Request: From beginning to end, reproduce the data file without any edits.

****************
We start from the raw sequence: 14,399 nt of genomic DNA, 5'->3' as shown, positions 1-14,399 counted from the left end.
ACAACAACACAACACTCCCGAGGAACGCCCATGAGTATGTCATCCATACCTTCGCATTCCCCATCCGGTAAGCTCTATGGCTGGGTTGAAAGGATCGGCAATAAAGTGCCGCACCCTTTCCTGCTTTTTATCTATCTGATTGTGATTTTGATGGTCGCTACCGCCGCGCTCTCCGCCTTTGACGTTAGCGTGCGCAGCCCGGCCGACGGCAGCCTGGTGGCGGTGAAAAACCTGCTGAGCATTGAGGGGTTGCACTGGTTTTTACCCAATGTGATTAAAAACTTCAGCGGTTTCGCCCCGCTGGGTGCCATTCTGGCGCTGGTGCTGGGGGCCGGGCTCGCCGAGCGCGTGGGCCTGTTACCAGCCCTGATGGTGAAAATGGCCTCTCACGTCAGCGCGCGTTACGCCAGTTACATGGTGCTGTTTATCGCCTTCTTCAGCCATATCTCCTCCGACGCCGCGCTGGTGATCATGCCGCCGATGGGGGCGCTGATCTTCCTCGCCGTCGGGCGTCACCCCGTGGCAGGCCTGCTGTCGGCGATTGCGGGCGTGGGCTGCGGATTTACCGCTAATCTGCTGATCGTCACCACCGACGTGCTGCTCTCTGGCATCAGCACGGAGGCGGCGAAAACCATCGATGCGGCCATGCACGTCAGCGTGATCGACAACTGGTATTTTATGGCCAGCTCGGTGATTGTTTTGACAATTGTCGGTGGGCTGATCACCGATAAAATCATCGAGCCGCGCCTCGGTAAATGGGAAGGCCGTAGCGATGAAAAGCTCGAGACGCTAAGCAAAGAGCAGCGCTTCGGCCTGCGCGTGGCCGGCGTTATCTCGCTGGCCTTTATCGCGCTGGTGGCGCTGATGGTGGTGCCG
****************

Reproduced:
We start from the raw sequence: 14,399 nt of genomic DNA, 5'->3' as shown, positions 1-14,399 counted from the left end.
ACAACAACACAACACTCCCGAGGAACGCCCATGAGTATGTCATCCATACCTTCGCATTCCCCATCCGGTAAGCTCTATGGCTGGGTTGAAAGGATCGGCAATAAAGTGCCGCACCCTTTCCTGCTTTTTATCTATCTGATTGTGATTTTGATGGTCGCTACCGCCGCGCTCTCCGCCTTTGACGTTAGCGTGCGCAGCCCGGCCGACGGCAGCCTGGTGGCGGTGAAAAACCTGCTGAGCATTGAGGGGTTGCACTGGTTTTTACCCAATGTGATTAAAAACTTCAGCGGTTTCGCCCCGCTGGGTGCCATTCTGGCGCTGGTGCTGGGGGCCGGGCTCGCCGAGCGCGTGGGCCTGTTACCAGCCCTGATGGTGAAAATGGCCTCTCACGTCAGCGCGCGTTACGCCAGTTACATGGTGCTGTTTATCGCCTTCTTCAGCCATATCTCCTCCGACGCCGCGCTGGTGATCATGCCGCCGATGGGGGCGCTGATCTTCCTCGCCGTCGGGCGTCACCCCGTGGCAGGCCTGCTGTCGGCGATTGCGGGCGTGGGCTGCGGATTTACCGCTAATCTGCTGATCGTCACCACCGACGTGCTGCTCTCTGGCATCAGCACGGAGGCGGCGAAAACCATCGATGCGGCCATGCACGTCAGCGTGATCGACAACTGGTATTTTATGGCCAGCTCGGTGATTGTTTTGACAATTGTCGGTGGGCTGATCACCGATAAAATCATCGAGCCGCGCCTCGGTAAATGGGAAGGCCGTAGCGATGAAAAGCTCGAGACGCTAAGCAAAGAGCAGCGCTTCGGCCTGCGCGTGGCCGGCGTTATCTCGCTGGCCTTTATCGCGCTGGTGGCGCTGATGGTGGTGCCG